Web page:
is my Trade Tripper column in this weekend issue of BusinessWorld:
International trade does sometimes come up with
surprises. Although the quality of the surprise is another matter. In
any event, the 9th Ministerial Conference in Bali, Indonesia of the World
Trade Organization (WTO) did try monumentally hard to live up to its
hype. Say what you will, those engaged in international trade do have a
flair for the dramatic.
With the shadow of past collapses looming, particularly the
ghost of Cancun, negotiators agreed at the last minute (is there any
other way?) to the "Bali Package." It essentially consists of 10 past
agreements made at separate previous Ministerial Conferences and covers
the areas of food security, trade facilitation, cotton, and preferential
treatment for poorer countries.
The Package also contains provisions on the lowering of tariffs and
agricultural subsidies, the inclusion of which nearly derailed the
proceedings. In the end, India decided to go along but not after
securing certain exemptions for its own agricultural subsidies.
Trade ministers certainly tried to put on optimistic faces regarding
Bali’s conclusion. Our own Trade Secretary Greg Domingo, in an interview
with local media, said that "overall, the Philippines will benefit from
the Bali package. Under the agriculture agreement, developing countries
like the Philippines will be able to maintain and expand its public
stockholding for food security free from WTO dispute."
But, really, the significance of the Bali Package could only be
considered suspect when you have commentators wryly concluding it was
"better than nothing." DW’s Rolf Wenkel certainly thinks so,
albeit with certain qualifications: "Many observers might see the
compromise with India as a bad deal. But on the other hand the
compromise is what made the Bali agreement possible and this will bring
plenty of advantages in many other fields -- not just for a small number
of countries like in regional agreements but for 159 countries around
the globe. And that’s not just better than nothing but a historic
success in the fight against protectionism."
On the other hand, Bloomberg reportage on the deal makes it appear as
merely something to "buy time": "‘A successful Bali buys the WTO time to
prove that multilateral trade talks can be productive on a regular
basis and in a timely manner,’ said Terence Stewart, a trade lawyer
based in Washington, in an e-mail yesterday. ‘The risk is that members
will not address the underlying issues that have crippled the
organization’s ability to respond to the changing business
In short, the Bali Package doesn’t end anything, doesn’t conclude
anything, but merely, in keeping with the "bicycle theory" of
international trade, keeps the negotiations moving along in the hope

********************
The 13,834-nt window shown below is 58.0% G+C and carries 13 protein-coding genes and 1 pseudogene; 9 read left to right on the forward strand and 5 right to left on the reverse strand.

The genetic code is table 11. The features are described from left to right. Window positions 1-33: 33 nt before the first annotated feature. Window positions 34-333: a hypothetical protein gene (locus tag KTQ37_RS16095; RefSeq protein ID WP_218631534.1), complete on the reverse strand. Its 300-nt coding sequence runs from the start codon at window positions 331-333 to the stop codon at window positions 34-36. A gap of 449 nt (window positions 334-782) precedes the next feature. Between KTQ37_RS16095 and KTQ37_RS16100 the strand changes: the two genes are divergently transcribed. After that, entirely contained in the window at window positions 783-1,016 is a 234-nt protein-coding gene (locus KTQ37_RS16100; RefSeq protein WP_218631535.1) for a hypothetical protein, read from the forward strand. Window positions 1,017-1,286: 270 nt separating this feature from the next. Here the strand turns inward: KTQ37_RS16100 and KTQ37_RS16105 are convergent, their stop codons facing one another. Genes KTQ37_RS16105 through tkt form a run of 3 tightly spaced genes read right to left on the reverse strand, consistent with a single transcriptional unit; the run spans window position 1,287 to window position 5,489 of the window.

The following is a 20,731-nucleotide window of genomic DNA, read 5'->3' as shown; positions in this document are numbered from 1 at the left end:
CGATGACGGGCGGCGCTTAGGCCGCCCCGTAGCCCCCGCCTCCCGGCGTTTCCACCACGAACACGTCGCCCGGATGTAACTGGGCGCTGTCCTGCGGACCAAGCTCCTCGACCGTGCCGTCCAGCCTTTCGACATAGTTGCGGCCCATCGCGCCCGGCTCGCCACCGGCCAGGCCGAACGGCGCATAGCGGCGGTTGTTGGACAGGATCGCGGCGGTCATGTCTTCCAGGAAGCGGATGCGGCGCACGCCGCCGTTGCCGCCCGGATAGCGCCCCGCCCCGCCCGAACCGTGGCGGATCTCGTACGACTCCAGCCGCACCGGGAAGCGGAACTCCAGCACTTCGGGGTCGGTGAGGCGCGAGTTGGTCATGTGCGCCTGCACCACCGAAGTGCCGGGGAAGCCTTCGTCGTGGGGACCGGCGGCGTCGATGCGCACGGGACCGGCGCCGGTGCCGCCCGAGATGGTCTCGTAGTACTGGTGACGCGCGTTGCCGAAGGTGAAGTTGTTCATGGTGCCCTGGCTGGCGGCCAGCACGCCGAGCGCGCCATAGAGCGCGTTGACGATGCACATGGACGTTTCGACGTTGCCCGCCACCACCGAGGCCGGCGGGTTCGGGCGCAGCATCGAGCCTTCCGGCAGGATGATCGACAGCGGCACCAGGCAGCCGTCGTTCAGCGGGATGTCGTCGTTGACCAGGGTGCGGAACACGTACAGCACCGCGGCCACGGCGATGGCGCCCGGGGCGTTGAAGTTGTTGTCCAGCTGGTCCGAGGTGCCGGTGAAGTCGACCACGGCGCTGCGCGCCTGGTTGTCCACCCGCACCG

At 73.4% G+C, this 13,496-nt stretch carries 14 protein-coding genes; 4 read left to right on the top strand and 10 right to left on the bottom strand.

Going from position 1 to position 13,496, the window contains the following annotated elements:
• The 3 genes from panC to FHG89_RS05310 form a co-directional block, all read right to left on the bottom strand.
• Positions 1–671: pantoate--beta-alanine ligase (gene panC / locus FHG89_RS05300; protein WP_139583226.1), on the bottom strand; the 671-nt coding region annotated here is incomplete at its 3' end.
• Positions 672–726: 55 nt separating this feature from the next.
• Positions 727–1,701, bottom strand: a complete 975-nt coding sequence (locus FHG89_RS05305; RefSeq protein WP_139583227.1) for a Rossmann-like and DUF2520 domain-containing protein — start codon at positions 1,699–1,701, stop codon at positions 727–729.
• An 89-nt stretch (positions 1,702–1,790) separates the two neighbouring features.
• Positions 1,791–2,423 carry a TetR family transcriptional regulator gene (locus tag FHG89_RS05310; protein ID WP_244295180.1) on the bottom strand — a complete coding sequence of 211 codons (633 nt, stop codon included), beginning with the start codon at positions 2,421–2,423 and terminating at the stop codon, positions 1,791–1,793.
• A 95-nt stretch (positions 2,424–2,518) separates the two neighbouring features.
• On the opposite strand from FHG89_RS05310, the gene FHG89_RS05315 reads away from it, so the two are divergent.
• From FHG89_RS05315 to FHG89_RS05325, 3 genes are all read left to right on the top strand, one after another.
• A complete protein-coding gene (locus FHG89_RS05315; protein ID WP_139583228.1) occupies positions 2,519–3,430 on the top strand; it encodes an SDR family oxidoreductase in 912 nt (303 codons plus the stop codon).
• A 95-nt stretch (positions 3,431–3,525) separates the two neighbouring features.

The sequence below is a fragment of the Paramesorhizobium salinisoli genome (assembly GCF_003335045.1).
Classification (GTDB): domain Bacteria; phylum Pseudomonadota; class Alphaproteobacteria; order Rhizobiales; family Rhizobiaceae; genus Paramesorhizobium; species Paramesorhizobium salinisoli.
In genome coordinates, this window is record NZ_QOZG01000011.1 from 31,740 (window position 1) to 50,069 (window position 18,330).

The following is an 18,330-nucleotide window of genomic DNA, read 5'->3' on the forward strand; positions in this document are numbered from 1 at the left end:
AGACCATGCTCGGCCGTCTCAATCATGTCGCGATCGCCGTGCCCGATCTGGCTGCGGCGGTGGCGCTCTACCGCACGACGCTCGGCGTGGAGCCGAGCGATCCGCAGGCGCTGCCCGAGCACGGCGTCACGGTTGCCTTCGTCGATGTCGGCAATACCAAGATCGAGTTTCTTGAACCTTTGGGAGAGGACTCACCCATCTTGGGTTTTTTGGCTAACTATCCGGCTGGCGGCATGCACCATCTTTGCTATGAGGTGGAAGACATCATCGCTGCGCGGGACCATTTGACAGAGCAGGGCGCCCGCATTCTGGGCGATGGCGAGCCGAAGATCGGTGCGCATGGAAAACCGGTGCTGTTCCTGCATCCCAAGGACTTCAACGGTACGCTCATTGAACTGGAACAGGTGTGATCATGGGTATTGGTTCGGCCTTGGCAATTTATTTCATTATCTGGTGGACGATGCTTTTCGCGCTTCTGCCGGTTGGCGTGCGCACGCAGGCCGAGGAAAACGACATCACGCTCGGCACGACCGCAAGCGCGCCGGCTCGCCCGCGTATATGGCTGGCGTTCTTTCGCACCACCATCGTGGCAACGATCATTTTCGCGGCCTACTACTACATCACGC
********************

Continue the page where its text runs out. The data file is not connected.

something turns up in the future.
But even within that context, the significance of Bali is still dubious. Reuters
had occasion to get the comment of Simon Evenett, professor of
international trade at the University of St. Gallen in Switzerland, and
his assessment was that "beyond papering over a serious dispute on food
security, precious little was progress was made at Bali. Dealing with
the fracas on food security sucked the oxygen out of the rest of the
Two considerations also need to be made regarding the Bali Package. The
first has to do with the fact that the same needs to be approved by each
individual WTO member governments before it becomes effective. In that
regard, that India has an upcoming general election next year and with
US President Barack Obama still without Trade Promotion Authority (and
with an upcoming mid-term Congressional elections coming in 2014 that
the Republicans are poised to gain advantages in) may even lead to
possible delays in any eventual actual application of the Bali Package.
The other is the effect that the Bali Package has on the Trans-Pacific
Partnership Agreement (and vice-versa). The TPP is an expanded version
of the 2005 Trans-Pacific Strategic Economic Partnership Agreement and
currently includes as parties or potential parties Australia, Brunei,
Chile, Canada, Malaysia, Mexico, New Zealand, Peru, Singapore, the
United States, and Vietnam. Japan and China are also considering or
being considered for TPP membership.
Australia’s Trade Minister Andrew Robb, although lauding the Bali
Package as making it easier for trade in goods due to the trade
facilitation provisions of the agreement, nevertheless was quoted by the
Financial Review as saying that the WTO deal will "not influence" ongoing negotiations for the TPP.
And there lies whatever significance Bali may have. Because, as the Wall Street Journal
pointed out, immediately "after reaching a deal in Bali, several trade
officials traveled to Singapore to work on a regional trade pact
involving 12 Pacific Rim countries, known as the Trans-Pacific
The best way to ensure "developmental" success for developing countries
is through multilateralism. But, as your Trade Tripper presciently wrote
last week, if the developed countries won’t "practice what they preach,
then just expect Bali to be declared a ‘success’ simply because of
small agreements like trade facilitation," to the detriment of poorer
countries like the Philippines.